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The Tube Turn-Off
Photo: Orkun Alabaz
While I was putting gas into the family vehicle a short time ago, I was amazed to see a video screen in the gas pump. The small 12 inch moving picture played short commercials, upcoming events, and video trivia to a captive audience…me! I had to watch. I didn’t have a choice; I was holding the gas nozzle.

I have learned that the gas pump video screen is just the tip of the iceberg when it comes to keeping society's brains busy. Check out just a sample of the electronic baubles that are currently available, or soon will be:

• A chain of British supermarkets is introducing the “tantrum tamer” shopping cart equipped with DVD players and electronic games for children who get bored at the grocery store.1

• Captive Network TV plans to install 10,000 flat screen video monitors in the elevators of 20 cities within the next 20 months.2

• Flat panel video screens are being implanted in the doors of refrigerators and sold at major appliance showrooms everywhere.

• DVD players are being installed in the backseats of some automobiles for restless riders.

As a father of young children, I’m not all that excited about the audio and video forces that seem to be driving the collective mindset of today’s families. I’m of the opinion that as a society we have begun to allow the media to do our thinking for us. Don’t get me wrong, I’m no prude, but when we install video screens in our gas pumps to keep our minds busy I begin to wonder whether we’re losing our ability to be quiet, think, and contemplate the deeper issues in life.

What about life’s important questions. Questions like, “Why am I here and where am I going?” or “What’s life really all about?” With the busyness of our brains, are we able to contemplate on the real priorities of life?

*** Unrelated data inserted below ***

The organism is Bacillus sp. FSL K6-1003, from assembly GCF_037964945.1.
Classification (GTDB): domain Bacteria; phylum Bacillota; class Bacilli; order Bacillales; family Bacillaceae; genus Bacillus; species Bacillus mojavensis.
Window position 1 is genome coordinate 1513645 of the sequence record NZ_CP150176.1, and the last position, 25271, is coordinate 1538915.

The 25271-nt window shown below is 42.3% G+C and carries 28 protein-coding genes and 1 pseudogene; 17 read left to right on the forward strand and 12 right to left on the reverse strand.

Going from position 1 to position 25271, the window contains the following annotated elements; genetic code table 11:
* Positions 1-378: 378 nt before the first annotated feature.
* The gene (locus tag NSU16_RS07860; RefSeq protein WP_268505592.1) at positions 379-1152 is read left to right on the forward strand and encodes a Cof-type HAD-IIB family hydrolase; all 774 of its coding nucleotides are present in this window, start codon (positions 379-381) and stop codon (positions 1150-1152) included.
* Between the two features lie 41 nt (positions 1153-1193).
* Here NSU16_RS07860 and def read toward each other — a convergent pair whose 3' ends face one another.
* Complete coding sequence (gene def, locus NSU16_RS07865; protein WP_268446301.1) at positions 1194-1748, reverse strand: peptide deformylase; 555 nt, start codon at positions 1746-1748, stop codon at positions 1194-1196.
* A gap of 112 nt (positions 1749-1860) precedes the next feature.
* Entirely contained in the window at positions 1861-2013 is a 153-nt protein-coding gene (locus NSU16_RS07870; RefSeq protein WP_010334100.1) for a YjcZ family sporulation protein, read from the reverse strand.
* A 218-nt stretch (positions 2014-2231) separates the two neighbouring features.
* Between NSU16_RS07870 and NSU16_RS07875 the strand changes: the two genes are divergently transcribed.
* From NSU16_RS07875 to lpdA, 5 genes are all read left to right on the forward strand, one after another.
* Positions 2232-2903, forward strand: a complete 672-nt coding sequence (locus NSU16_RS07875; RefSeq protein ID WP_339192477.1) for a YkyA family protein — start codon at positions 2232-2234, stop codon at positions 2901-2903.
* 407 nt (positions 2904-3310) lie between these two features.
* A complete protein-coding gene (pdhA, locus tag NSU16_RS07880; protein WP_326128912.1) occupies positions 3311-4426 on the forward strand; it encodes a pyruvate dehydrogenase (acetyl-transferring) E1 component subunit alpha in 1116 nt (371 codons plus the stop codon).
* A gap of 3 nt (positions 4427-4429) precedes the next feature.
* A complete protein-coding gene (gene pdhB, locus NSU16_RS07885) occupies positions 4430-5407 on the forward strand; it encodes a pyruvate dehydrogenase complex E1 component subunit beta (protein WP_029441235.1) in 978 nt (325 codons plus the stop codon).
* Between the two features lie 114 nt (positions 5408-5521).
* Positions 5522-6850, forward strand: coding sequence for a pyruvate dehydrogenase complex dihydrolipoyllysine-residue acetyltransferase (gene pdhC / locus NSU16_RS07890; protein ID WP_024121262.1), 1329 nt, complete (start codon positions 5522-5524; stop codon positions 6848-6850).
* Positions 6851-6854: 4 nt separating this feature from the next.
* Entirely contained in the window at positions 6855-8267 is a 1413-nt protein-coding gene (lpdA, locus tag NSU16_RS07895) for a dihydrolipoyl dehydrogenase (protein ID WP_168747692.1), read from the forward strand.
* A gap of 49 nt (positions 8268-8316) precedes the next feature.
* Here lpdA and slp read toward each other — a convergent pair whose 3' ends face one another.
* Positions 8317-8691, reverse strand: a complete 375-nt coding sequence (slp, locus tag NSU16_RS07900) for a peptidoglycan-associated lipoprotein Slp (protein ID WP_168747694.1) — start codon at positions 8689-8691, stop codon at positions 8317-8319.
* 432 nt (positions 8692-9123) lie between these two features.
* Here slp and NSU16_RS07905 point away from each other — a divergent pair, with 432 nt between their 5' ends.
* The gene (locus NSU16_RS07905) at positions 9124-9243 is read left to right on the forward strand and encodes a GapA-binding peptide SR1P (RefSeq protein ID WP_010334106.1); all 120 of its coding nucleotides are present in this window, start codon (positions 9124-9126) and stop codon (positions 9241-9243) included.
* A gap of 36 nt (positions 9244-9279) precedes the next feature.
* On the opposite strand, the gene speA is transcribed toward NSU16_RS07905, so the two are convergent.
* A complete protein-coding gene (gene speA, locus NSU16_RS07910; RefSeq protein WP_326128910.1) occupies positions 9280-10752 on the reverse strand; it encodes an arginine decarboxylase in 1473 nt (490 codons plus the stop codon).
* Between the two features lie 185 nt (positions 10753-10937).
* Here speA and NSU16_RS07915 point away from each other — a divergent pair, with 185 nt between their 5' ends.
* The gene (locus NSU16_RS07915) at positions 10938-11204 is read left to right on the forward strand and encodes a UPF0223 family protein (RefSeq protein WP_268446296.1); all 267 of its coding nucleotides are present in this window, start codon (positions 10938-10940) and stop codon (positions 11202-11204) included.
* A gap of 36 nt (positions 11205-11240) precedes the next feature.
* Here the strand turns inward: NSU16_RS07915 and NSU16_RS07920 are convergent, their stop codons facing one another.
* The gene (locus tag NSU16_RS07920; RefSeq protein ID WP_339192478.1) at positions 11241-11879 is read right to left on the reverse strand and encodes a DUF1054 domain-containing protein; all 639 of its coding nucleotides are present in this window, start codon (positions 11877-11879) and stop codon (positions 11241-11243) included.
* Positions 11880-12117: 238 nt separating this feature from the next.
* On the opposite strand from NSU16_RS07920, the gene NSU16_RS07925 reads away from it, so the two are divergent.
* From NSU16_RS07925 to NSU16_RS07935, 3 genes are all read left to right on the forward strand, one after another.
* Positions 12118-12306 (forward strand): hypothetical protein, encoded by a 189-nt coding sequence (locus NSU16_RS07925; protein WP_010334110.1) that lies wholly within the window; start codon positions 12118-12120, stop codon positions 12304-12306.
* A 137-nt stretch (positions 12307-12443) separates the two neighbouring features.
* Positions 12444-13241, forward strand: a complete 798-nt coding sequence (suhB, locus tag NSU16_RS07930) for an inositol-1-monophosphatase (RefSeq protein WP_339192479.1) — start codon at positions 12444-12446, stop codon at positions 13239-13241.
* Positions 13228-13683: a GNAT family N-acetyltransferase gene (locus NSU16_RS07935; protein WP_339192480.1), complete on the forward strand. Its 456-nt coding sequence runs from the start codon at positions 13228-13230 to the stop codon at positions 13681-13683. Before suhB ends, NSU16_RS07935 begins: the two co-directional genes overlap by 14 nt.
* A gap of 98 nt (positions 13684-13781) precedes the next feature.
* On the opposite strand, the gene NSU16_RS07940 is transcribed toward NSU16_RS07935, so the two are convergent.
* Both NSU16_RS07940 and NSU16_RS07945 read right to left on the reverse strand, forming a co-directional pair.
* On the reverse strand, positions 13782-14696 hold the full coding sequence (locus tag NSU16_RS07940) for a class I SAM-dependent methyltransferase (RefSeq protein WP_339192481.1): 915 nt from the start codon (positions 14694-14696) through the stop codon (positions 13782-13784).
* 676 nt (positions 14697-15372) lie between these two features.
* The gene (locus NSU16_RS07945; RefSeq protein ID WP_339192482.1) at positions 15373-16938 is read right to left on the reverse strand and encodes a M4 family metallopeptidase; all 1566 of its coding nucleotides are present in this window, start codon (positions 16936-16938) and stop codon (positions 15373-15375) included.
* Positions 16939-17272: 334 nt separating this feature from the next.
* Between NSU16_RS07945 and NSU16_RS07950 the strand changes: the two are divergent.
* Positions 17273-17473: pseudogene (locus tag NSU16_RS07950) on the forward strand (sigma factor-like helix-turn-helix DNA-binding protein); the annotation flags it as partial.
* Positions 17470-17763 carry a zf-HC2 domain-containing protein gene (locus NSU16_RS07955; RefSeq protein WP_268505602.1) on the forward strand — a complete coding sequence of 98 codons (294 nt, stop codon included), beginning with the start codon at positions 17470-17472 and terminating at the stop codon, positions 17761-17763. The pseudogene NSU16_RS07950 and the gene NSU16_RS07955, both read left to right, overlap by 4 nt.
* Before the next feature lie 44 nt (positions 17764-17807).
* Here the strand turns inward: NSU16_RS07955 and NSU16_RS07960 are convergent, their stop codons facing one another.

My family has chosen to take action. We own a television, but we monitor the programming that our family views very carefully and rarely turn it on. Here are a number of activities that we have chosen to replace our time spent in front of the tube:

• Learn a musical instrument. We enjoy sharing music together, and the children are playing, too (even if one of them does play an oatmeal box).

• Make popcorn and play board games. Nothing seems to calm my nerves better than a quiet night of checkers or Scrabble.

• Read a book. Our kids really enjoy an ongoing story that lets their imaginations run wild.

• Go on a family walk. Real, meaningful conversations often transpire.

• Take up a new hobby. My daughters crochet, and my son is excited about model rockets. Hobbies focus attention on something enjoyable.

These and other activity ideas can be incorporated into most home situations if we will work at it. For many families, it’s time to turn off the tube, and turn on togetherness.

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By Michael Temple. Copyright © 2010 by GraceNotes. All rights reserved. Use of this material is subject to usage guidelines.

1 Researched at: http://abcnews.go.com
2 Quoted from: http://abcnews.go.com

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